Government Statistician Liz MacPherson came out swinging at the suggestion that anyone – even the Prime Minister – is given a sneak preview into data such as quarterly gross domestic product reports.
“There are ‘absolutely not’ any hints to anyone, including the Prime Minister, before the release of economic growth figures from Stats NZ,” she said. “Stats NZ has strict embargo rules about tier-one statistics such as gross domestic product. These figures are market sensitive and are never given to anyone in advance of the release day.”
There is a short formal briefing for relevant government ministers in the hour before the release time of 10.45am on the day, but that is under strict embargo lock-up conditions, MacPherson said.
“Even then ministers are not allowed to communicate the information to anyone else before 10.45am.” The same is true for other so-called tier-one data including the balance of payments and international investment position, consumers price index, and labour market statistics.
Earlier the kiwi dollar gained after Prime Minister Jacinda Ardern mistakenly said she was “pretty pleased” with gross domestic product growth having received a “hint” ahead of Thursday’s official release of the second-quarter economic data.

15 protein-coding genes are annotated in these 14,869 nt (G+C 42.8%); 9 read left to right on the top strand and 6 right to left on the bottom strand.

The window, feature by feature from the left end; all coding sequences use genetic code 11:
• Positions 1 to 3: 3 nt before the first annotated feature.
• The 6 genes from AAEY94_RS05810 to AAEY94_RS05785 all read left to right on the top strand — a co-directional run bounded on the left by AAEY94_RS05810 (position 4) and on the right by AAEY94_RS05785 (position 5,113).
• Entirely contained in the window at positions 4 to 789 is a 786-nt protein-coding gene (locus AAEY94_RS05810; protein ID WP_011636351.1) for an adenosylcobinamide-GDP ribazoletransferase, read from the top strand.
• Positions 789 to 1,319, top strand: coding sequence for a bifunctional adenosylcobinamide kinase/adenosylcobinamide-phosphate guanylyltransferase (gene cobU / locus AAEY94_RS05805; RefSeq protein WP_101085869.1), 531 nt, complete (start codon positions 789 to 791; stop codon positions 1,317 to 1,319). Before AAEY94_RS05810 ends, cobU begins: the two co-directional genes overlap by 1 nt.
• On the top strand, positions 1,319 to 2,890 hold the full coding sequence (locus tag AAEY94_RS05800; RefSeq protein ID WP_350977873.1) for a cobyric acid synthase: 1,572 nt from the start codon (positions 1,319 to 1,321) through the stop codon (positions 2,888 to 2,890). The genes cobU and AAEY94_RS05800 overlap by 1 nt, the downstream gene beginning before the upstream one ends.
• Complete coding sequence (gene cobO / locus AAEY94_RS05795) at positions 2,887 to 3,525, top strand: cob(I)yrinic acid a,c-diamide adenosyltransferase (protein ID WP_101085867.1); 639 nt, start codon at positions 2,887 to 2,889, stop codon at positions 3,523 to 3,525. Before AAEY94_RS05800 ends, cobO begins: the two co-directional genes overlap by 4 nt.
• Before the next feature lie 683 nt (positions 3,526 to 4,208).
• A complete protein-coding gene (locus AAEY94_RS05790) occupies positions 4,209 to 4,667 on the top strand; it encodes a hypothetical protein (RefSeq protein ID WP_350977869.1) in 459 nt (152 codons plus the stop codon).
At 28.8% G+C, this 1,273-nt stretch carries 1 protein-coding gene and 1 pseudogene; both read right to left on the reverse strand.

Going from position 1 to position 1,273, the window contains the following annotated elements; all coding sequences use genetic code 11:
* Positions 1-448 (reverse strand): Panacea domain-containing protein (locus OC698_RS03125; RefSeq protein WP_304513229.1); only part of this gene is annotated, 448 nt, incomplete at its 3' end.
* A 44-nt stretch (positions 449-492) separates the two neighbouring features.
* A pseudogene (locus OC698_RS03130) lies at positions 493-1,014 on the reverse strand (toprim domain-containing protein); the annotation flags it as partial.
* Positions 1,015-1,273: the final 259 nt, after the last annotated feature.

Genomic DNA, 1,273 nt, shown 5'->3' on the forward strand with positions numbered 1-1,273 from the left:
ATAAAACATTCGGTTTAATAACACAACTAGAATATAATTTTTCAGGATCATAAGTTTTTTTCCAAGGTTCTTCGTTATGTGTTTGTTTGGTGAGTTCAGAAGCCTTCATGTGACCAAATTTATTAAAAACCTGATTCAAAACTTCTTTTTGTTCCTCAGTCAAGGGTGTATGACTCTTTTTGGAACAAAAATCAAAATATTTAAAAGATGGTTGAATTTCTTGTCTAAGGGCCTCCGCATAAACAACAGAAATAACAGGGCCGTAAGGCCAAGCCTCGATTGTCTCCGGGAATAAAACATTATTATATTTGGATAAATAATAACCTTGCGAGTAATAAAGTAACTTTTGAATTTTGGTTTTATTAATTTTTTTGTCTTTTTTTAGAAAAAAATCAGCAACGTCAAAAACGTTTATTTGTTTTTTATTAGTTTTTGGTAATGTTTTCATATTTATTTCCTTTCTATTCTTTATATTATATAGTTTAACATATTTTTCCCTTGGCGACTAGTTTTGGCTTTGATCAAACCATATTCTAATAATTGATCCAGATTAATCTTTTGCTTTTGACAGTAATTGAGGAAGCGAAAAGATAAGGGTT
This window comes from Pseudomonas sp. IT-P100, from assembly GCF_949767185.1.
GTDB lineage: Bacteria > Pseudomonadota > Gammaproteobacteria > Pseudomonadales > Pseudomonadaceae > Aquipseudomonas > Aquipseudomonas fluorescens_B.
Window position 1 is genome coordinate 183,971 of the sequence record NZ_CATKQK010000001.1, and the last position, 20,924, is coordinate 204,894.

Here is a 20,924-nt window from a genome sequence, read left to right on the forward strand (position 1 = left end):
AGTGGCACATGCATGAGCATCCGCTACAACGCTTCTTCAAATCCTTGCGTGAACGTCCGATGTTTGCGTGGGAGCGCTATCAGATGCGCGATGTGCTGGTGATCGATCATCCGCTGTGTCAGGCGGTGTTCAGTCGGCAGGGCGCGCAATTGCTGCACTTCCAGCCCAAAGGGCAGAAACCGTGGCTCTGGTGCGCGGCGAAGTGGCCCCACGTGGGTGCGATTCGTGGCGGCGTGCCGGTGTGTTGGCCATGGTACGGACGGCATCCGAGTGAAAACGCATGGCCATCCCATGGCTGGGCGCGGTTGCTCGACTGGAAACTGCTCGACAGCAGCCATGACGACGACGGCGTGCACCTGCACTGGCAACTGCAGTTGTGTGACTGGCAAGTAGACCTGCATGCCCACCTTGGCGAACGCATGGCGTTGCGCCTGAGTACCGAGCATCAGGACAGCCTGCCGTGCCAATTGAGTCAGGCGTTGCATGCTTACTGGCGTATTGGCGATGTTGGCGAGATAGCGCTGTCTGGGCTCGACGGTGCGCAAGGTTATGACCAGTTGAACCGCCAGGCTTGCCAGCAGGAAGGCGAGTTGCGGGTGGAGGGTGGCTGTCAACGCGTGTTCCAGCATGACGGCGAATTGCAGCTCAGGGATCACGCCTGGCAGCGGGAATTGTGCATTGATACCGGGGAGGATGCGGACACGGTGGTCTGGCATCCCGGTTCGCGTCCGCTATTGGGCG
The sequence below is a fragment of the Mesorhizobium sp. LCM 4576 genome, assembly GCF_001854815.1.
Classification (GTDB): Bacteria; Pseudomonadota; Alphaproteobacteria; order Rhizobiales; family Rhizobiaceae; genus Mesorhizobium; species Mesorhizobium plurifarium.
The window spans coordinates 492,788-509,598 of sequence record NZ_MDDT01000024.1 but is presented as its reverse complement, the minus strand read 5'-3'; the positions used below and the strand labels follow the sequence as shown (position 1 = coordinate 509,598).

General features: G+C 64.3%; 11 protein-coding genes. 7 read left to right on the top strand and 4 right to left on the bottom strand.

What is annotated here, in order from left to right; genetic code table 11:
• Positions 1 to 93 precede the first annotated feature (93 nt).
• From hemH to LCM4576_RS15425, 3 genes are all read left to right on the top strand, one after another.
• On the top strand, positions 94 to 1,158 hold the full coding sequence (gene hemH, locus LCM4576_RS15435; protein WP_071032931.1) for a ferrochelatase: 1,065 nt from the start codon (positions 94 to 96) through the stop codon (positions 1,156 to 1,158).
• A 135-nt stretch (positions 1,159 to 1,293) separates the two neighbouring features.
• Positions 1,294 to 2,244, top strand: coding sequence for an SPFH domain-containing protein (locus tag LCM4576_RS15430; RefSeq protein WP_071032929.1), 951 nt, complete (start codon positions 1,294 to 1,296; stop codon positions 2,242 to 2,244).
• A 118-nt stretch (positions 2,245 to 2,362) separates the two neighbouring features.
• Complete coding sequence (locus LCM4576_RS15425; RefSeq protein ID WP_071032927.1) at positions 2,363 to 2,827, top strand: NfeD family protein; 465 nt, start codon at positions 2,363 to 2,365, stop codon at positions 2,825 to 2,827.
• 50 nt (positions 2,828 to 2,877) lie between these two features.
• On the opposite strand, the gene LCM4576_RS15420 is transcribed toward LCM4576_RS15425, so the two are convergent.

Her comments were then downplayed by her chief press secretary who said she was referring to the government’s June year financial statements and had “made a mistake.”
The data, due Thursday, is under particular scrutiny after the central bank last month kept the official cash rate at 1.75 percent and pushed out the timing of the first rate hike citing weak growth as a concern. Governor Adrian Orr reiterated that “the direction of our next OCR move could be up or down.”
Economists expect the data to show GDP expanded 0.8 percent from the first quarter and 2.5 percent from a year ago, according to a Bloomberg poll of 16. The central bank is tipping growth of 0.5 percent.
The kiwi has since dipped to 65.61 US cents versus 65.84 cents after Ardern’s comments. However, it is largely weighed after the Office of the US Trade Representative released a list of approximately US$200 billion worth of Chinese imports that will be subject to additional tariffs. The additional tariffs will be effective starting Sept. 24 and initially will be set at 10 percent. They will rise to 25 percent from Jan. 1.
“The real damage is being done by the tariffs,” in particular the step up to 25 percent, said Tim Kelleher, head of institutional foreign exchange sales at ASB Bank. Investors are now waiting to see how China responds, he said.